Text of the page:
The final pathology showed poorly differentiated adenocarcinoma with negative proximal and distal margins, but with transmural extension to the liver capsule and seven positive omental lymph nodes.
Surgeon: William Lynch
Chief Resident: Subrato Deb
Comment: Patients who have had abdominal radiation for Hodgkin's lymphoma (typically 4,400 rad) have a ten-fold risk of developing a secondary malignancy, usually of the stomach. Radiation induced gastric
carcinoma typically presents 10-15 years post therapy with symptoms of dyspepsia and gastric outlet obstruction. Because these patients are usually young, gastric cancer might not be high in the differential, resulting in a delay in diagnosis. Aggressive work up of patients with a history of radiation is essential. Even with prompt attention, as in this classic case, the disease may have already spread. Treatment options are limited both because adenocarcinoma is not particularly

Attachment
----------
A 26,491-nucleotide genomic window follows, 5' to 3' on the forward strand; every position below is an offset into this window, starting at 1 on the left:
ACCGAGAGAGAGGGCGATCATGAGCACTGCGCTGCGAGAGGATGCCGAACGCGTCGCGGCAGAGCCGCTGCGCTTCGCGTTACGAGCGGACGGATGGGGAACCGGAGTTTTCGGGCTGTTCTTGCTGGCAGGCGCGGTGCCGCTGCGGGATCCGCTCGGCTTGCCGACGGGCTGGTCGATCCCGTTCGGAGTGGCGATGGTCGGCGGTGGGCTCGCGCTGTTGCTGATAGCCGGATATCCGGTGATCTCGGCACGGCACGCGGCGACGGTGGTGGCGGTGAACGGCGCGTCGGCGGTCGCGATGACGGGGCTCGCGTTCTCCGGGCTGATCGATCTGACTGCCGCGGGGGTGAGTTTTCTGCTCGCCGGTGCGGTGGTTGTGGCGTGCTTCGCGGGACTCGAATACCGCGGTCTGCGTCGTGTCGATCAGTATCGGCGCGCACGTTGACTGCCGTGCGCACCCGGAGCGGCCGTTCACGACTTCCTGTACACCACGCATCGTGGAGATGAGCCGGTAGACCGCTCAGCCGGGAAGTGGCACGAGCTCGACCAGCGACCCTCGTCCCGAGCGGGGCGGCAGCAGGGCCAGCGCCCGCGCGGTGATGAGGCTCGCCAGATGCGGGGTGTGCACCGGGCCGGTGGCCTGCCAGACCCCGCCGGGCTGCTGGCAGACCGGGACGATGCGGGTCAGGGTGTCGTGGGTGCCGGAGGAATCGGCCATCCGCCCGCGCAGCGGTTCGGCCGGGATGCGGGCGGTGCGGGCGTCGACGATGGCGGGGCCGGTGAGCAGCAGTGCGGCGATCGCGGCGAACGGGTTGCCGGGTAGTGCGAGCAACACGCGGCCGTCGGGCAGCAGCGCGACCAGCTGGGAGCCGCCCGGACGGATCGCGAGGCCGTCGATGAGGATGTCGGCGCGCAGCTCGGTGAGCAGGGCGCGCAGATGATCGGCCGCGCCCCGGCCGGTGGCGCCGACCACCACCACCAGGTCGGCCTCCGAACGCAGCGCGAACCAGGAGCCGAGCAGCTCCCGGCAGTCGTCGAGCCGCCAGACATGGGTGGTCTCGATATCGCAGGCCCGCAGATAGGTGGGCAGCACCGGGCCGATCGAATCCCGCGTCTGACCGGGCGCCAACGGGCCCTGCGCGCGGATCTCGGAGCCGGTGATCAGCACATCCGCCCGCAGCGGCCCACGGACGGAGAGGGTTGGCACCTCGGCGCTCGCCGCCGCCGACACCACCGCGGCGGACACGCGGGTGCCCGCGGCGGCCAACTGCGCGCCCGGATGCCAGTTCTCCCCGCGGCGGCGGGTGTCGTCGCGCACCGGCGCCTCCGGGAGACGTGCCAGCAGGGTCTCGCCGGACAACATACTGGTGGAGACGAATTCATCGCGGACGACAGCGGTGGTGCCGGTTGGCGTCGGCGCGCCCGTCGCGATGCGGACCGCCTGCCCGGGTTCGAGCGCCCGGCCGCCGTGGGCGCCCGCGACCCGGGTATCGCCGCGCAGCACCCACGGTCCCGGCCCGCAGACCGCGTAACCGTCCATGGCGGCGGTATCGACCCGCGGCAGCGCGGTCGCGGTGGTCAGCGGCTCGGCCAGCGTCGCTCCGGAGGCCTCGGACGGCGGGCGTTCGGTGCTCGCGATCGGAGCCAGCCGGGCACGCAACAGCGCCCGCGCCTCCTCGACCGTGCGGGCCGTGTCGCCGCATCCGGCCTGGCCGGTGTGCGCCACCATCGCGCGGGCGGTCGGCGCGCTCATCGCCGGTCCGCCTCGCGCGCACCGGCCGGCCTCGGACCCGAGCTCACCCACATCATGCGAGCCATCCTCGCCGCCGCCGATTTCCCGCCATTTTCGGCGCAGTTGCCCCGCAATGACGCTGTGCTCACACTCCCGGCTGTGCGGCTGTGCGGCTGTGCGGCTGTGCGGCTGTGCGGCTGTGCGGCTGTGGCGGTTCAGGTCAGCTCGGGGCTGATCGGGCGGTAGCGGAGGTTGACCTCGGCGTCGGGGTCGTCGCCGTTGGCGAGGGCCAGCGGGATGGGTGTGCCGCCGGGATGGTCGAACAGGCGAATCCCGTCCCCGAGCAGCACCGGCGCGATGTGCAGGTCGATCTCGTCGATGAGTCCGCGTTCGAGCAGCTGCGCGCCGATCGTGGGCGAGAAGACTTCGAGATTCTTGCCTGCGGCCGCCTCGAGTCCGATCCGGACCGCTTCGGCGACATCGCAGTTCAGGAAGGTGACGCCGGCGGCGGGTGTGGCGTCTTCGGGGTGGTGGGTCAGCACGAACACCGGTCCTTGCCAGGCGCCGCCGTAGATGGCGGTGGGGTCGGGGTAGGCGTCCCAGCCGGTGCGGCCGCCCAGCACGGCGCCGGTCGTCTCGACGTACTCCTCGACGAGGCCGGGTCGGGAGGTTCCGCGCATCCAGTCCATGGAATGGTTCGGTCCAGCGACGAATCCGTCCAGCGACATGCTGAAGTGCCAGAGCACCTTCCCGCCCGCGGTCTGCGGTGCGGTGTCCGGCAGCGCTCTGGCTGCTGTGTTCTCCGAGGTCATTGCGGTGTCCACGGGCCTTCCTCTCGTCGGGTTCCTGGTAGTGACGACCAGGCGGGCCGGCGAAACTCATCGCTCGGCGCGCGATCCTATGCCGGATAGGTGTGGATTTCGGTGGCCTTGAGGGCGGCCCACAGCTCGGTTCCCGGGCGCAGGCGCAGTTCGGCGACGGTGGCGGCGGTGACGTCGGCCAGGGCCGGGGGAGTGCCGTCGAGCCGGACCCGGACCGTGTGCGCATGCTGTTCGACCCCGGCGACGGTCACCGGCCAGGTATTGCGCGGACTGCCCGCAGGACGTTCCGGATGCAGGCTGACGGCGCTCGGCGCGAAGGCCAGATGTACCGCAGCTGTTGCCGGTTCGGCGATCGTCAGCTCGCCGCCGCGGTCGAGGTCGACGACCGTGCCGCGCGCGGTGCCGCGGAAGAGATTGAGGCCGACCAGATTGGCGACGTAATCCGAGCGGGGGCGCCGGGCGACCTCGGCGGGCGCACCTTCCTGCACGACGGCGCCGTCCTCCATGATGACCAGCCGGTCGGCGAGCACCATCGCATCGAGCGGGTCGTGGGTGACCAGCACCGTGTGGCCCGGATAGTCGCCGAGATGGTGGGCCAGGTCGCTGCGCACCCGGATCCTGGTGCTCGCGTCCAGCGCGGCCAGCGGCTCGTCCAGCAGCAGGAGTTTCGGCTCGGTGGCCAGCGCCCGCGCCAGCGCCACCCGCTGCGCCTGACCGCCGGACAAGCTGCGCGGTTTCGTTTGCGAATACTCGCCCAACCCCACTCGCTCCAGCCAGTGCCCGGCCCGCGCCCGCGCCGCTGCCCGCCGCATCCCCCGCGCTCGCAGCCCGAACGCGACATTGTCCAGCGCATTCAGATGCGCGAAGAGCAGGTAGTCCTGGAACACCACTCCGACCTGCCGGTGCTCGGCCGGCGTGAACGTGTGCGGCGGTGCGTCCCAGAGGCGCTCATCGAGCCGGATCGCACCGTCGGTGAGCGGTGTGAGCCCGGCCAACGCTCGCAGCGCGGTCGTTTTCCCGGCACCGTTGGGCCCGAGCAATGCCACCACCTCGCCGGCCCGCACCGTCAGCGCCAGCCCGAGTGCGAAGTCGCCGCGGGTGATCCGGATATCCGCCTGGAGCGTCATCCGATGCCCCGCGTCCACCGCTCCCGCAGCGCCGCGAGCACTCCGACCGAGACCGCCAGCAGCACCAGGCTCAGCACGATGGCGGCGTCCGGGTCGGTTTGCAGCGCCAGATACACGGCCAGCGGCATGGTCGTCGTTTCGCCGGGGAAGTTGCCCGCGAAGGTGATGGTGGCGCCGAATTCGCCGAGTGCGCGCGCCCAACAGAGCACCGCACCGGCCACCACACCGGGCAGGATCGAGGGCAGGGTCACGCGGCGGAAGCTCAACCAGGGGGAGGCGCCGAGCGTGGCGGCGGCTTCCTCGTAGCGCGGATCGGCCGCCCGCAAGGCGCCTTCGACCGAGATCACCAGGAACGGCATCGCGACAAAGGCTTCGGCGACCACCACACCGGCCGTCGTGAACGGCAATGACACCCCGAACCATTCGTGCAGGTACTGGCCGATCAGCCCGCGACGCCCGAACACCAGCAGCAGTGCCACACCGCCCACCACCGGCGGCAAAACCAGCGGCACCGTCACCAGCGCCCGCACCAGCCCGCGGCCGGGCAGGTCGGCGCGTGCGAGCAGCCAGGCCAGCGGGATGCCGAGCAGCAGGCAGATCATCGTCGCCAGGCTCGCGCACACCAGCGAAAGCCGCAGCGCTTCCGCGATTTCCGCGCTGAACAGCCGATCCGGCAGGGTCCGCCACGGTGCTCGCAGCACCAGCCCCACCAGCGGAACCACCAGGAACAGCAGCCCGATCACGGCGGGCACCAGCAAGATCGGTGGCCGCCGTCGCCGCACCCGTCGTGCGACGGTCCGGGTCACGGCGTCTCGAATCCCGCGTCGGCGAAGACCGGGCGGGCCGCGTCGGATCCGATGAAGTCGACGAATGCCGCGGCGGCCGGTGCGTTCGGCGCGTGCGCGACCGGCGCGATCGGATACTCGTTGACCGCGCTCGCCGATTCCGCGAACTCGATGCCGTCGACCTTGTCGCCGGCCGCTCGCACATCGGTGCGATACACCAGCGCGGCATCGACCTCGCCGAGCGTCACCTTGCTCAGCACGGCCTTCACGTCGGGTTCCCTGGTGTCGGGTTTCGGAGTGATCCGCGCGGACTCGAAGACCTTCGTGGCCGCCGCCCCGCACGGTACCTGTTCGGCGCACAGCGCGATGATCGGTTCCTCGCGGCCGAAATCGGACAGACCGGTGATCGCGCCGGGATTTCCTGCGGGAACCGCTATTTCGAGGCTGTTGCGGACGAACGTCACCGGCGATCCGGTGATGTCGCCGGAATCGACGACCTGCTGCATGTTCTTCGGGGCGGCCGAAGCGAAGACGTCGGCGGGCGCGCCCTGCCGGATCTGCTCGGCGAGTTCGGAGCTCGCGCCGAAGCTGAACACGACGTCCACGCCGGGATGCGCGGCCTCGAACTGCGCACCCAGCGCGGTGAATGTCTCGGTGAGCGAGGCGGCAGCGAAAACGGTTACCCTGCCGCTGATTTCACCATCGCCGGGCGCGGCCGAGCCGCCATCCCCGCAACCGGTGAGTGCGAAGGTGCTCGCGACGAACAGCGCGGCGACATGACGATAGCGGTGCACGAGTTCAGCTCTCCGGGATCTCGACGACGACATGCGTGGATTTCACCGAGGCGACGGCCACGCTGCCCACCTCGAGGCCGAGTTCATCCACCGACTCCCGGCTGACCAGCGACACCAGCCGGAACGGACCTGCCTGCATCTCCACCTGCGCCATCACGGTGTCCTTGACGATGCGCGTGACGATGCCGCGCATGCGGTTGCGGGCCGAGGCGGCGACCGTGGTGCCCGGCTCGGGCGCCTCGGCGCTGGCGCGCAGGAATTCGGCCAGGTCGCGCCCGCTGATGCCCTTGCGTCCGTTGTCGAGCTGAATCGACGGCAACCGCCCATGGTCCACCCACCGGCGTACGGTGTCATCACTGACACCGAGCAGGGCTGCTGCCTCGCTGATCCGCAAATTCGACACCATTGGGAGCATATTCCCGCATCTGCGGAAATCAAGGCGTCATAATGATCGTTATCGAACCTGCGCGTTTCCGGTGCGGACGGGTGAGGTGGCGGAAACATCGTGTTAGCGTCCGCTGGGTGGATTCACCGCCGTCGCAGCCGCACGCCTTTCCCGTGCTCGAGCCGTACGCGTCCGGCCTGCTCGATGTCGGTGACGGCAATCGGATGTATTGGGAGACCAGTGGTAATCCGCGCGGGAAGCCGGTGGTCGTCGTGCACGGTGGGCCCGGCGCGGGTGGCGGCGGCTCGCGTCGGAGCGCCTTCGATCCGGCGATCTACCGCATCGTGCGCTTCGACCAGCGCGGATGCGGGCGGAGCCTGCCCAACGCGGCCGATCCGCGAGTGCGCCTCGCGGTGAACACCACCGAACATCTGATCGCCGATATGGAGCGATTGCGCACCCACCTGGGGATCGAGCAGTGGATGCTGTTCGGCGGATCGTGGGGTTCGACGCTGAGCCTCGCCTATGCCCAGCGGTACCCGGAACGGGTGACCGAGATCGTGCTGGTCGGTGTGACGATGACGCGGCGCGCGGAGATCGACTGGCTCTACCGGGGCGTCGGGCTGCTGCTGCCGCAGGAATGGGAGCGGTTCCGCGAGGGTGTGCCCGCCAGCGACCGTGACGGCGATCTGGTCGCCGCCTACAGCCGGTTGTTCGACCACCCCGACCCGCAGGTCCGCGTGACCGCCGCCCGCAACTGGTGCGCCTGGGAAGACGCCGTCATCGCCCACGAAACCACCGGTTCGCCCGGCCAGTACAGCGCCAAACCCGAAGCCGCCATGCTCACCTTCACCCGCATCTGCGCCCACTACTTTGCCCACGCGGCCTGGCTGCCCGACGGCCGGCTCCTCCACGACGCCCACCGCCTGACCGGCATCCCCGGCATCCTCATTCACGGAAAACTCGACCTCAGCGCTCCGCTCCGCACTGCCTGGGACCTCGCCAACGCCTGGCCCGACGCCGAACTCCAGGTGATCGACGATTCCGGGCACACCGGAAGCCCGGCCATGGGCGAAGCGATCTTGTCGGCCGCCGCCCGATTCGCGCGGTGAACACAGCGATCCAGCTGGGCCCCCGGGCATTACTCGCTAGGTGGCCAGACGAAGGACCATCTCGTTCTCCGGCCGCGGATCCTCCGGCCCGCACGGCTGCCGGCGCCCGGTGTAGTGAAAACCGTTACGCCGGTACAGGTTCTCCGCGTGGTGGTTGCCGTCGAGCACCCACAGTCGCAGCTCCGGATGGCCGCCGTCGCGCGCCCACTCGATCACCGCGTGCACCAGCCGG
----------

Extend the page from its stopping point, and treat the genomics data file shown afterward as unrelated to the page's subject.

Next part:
radiosensitive and would require high doses, and the limited tissue tolerance due to the prior radiation would preclude such therapy. The chest mantle component of radiation therapy for Hodgkins similarly raises the risk of breast cancer at 10-15 years. Increased surveillance
is important in both groups, but guidelines are not clearly established.
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